I'm pleased to announce start of DNF 5 development. We are planning to
deliver a module stream or a COPR repo during Fedora 33 development for
early adopters and tool developers and we're hoping in getting a stable
version into Fedora 34.
More details follow.
We've managed to drop a lot of redundant code across the whole DNF stack
in the past years, but we have reached a point when it's nearly
impossible to consolidate the code any further without breaking the
API/ABI. Especially with PackageKit being dead, we can't move with
the old "libhif" API in libdnf, because making any bigger changes to
PackageKit is clearly out of scope.
That's why we decided to start working on a new version of the DNF
stack: DNF 5. And this is the plan:
1. Consistency, documentation and user experience is the top priority.
2. Compatibility on the command line level.
3. Compatibility on the API level.
The existing DNF 4 stack stays in the current Fedoras and Red Hat
Enterprise Linux 8. We'll keep maintaining it in dnf-4-master branches
on GitHub. PackageKit and rpm-ostree will stay on libdnf from the DNF 4
The existing Python API in DNF
The Python API in DNF stays. We'll do our best to keep it working. If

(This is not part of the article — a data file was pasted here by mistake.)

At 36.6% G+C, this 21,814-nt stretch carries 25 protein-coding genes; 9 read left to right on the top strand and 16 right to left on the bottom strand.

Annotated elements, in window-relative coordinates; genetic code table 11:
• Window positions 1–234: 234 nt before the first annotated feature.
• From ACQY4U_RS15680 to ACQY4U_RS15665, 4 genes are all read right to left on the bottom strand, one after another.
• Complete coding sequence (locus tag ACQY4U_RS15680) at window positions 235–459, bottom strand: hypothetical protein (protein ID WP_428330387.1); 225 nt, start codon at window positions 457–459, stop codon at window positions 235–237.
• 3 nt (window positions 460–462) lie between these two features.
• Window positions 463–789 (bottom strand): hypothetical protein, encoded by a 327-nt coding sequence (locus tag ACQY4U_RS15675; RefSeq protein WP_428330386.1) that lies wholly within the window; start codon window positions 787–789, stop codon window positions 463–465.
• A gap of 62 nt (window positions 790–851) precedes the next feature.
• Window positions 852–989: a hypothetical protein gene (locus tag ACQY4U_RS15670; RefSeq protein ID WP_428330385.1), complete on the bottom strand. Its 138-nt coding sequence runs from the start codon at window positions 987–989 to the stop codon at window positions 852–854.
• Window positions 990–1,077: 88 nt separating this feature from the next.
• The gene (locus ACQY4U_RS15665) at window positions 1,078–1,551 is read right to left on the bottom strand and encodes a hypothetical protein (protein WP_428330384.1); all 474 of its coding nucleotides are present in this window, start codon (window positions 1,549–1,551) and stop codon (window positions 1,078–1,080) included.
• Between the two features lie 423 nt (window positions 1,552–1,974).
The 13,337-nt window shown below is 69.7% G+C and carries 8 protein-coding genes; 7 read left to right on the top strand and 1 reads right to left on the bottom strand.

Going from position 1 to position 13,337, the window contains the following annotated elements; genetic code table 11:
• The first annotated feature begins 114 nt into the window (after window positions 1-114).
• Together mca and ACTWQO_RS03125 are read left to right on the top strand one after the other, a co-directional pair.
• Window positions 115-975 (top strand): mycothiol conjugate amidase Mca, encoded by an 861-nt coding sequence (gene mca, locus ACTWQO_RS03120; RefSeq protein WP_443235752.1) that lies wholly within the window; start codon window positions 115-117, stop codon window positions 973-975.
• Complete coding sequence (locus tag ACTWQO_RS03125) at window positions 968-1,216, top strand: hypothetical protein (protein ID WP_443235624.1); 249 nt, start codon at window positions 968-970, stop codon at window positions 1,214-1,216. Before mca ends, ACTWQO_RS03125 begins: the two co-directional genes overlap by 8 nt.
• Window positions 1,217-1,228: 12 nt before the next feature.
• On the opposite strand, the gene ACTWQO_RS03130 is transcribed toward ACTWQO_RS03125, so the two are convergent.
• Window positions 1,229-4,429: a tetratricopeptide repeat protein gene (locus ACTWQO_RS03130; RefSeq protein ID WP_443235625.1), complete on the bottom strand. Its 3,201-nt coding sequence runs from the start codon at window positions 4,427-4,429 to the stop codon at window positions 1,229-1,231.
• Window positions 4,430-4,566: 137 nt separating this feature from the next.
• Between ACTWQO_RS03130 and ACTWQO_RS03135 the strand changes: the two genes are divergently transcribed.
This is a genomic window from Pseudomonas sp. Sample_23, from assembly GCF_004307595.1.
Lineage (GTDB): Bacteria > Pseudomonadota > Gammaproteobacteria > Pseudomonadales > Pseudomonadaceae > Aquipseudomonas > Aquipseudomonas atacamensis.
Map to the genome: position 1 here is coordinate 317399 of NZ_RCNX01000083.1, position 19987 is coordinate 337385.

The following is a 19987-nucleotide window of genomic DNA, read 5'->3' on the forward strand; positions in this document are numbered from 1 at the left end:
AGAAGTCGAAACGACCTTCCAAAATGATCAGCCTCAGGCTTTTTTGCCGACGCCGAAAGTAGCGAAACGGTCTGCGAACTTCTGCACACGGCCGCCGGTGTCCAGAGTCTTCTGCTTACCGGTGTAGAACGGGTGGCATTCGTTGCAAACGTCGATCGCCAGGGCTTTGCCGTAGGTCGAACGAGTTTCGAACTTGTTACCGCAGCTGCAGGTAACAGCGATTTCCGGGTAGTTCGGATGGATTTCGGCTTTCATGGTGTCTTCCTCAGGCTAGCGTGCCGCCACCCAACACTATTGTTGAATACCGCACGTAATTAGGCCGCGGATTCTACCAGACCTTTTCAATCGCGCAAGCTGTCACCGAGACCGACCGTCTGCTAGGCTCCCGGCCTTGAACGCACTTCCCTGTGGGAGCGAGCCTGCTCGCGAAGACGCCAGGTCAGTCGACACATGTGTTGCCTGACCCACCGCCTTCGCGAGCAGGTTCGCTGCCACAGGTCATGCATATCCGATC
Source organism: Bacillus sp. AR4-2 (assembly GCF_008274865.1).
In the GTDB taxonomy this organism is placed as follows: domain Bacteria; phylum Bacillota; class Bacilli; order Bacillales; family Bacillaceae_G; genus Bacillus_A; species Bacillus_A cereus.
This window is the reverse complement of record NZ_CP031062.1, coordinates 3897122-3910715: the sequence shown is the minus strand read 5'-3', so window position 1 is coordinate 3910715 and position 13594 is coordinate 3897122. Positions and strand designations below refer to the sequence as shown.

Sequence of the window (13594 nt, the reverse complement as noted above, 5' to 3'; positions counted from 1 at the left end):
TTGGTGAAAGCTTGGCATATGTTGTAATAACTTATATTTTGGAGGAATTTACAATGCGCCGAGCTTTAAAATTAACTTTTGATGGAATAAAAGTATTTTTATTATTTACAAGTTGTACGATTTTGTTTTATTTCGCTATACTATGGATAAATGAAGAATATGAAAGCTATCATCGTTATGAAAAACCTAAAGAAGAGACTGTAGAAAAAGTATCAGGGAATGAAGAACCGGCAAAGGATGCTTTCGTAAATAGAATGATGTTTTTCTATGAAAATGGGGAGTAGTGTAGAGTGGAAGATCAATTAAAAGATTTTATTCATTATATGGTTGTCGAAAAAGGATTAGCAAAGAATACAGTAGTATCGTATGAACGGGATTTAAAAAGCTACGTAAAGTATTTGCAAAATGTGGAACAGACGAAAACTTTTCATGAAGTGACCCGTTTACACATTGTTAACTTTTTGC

there is an incompatible change, we'll communicate and document it properly.
The new API in libdnf
All business logic will move from DNF (Python) to libdnf (C++). This is
the only way to ensure that package managers work identically across the
whole distribution. We'll start with C++ API and auto-generated Python
bindings via SWIG. We'll focus on the Python bindings which are required
by DNF and we will do our best to provide bindings for Go, Perl5 and
Ruby as well. C API will be created later when the C++ API is stable. At
that moment rpm-ostree will be ported to the new C API.
Hawkey Python API is going away and will be replaced with libdnf Python API.
DNF stays as the primary command-line package manager. The overall
functionality remains. We don't anticipate any negative impact of the
API rewrite on the end-users. We have built an extensive test suite
(over 1400 scenarios) that will help us to ensure that. The argument
parser and outputs may slightly change in some cases to provide a more
consistent user-experience. All such cases will be properly documented.
Microdnf is becoming important because it's part of many containers
due to its small footprint. We're getting feedback that users would
appreciate something closer to DNF. We'll focus on implementing a subset
of DNF's functionality and improving the user experience. 100% feature
parity with DNF is currently out of scope.
DNF team has decided to create a new DBus service replacing PackageKit
to provide an interface to GUI applications. It's probably going to take
a while because we're planning to start from scratch.
* Mar 2020 - making the bigger API changes, upstream code barely compiles
* May 2020 - COPR repo with first development snapshots
* Jun 2020 - F33 module available for early adopters and tool developers
* Oct 2020 - DNF 5 landing in F34 Rawhide
* Feb 2021 - DNF 5 replacing DNF 4 in stable Fedora